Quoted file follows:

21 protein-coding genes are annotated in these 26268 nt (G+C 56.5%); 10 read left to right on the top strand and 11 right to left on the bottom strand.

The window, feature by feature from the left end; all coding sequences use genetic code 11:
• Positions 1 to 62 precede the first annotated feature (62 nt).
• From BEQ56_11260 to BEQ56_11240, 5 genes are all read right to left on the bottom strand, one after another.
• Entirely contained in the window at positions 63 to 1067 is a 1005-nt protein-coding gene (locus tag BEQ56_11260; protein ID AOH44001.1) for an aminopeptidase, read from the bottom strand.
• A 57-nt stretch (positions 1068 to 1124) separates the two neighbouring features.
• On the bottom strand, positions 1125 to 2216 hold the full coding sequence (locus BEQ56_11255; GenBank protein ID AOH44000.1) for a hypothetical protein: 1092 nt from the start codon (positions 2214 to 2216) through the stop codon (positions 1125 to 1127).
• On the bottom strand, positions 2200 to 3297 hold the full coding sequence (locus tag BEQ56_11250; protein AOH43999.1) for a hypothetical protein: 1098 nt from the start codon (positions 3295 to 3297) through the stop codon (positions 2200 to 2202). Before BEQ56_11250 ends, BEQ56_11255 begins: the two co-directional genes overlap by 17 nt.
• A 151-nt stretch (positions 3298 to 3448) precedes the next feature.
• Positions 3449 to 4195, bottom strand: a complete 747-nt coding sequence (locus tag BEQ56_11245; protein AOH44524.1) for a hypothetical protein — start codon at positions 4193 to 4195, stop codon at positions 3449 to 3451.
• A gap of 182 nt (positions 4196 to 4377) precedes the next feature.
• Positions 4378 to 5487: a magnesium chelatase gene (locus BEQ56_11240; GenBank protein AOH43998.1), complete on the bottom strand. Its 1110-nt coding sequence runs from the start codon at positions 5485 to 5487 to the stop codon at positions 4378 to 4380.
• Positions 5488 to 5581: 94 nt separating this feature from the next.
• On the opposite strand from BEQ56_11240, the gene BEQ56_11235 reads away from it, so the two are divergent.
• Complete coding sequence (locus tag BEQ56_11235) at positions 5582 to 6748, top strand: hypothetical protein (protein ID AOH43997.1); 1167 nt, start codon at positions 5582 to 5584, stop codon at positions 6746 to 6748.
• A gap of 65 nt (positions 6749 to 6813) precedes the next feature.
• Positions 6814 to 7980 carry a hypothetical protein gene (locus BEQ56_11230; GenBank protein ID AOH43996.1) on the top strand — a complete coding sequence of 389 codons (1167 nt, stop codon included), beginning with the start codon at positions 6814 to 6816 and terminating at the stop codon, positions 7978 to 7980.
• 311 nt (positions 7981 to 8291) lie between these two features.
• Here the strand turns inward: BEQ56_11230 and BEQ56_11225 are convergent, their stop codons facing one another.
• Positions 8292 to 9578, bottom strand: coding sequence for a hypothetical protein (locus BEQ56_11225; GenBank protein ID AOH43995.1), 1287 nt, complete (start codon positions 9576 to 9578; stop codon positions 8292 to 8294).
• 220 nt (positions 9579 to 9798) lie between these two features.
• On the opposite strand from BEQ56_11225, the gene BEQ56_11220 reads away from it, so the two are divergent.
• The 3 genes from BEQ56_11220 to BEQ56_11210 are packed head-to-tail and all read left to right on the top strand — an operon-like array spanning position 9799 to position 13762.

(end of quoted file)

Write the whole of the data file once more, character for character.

21 protein-coding genes are annotated in these 26268 nt (G+C 56.5%); 10 read left to right on the top strand and 11 right to left on the bottom strand.

The window, feature by feature from the left end; all coding sequences use genetic code 11:
• Positions 1 to 62 precede the first annotated feature (62 nt).
• From BEQ56_11260 to BEQ56_11240, 5 genes are all read right to left on the bottom strand, one after another.
• Entirely contained in the window at positions 63 to 1067 is a 1005-nt protein-coding gene (locus tag BEQ56_11260; protein ID AOH44001.1) for an aminopeptidase, read from the bottom strand.
• A 57-nt stretch (positions 1068 to 1124) separates the two neighbouring features.
• On the bottom strand, positions 1125 to 2216 hold the full coding sequence (locus BEQ56_11255; GenBank protein ID AOH44000.1) for a hypothetical protein: 1092 nt from the start codon (positions 2214 to 2216) through the stop codon (positions 1125 to 1127).
• On the bottom strand, positions 2200 to 3297 hold the full coding sequence (locus tag BEQ56_11250; protein AOH43999.1) for a hypothetical protein: 1098 nt from the start codon (positions 3295 to 3297) through the stop codon (positions 2200 to 2202). Before BEQ56_11250 ends, BEQ56_11255 begins: the two co-directional genes overlap by 17 nt.
• A 151-nt stretch (positions 3298 to 3448) precedes the next feature.
• Positions 3449 to 4195, bottom strand: a complete 747-nt coding sequence (locus tag BEQ56_11245; protein AOH44524.1) for a hypothetical protein — start codon at positions 4193 to 4195, stop codon at positions 3449 to 3451.
• A gap of 182 nt (positions 4196 to 4377) precedes the next feature.
• Positions 4378 to 5487: a magnesium chelatase gene (locus BEQ56_11240; GenBank protein AOH43998.1), complete on the bottom strand. Its 1110-nt coding sequence runs from the start codon at positions 5485 to 5487 to the stop codon at positions 4378 to 4380.
• Positions 5488 to 5581: 94 nt separating this feature from the next.
• On the opposite strand from BEQ56_11240, the gene BEQ56_11235 reads away from it, so the two are divergent.
• Complete coding sequence (locus tag BEQ56_11235) at positions 5582 to 6748, top strand: hypothetical protein (protein ID AOH43997.1); 1167 nt, start codon at positions 5582 to 5584, stop codon at positions 6746 to 6748.
• A gap of 65 nt (positions 6749 to 6813) precedes the next feature.
• Positions 6814 to 7980 carry a hypothetical protein gene (locus BEQ56_11230; GenBank protein ID AOH43996.1) on the top strand — a complete coding sequence of 389 codons (1167 nt, stop codon included), beginning with the start codon at positions 6814 to 6816 and terminating at the stop codon, positions 7978 to 7980.
• 311 nt (positions 7981 to 8291) lie between these two features.
• Here the strand turns inward: BEQ56_11230 and BEQ56_11225 are convergent, their stop codons facing one another.
• Positions 8292 to 9578, bottom strand: coding sequence for a hypothetical protein (locus BEQ56_11225; GenBank protein ID AOH43995.1), 1287 nt, complete (start codon positions 9576 to 9578; stop codon positions 8292 to 8294).
• 220 nt (positions 9579 to 9798) lie between these two features.
• On the opposite strand from BEQ56_11225, the gene BEQ56_11220 reads away from it, so the two are divergent.
• The 3 genes from BEQ56_11220 to BEQ56_11210 are packed head-to-tail and all read left to right on the top strand — an operon-like array spanning position 9799 to position 13762.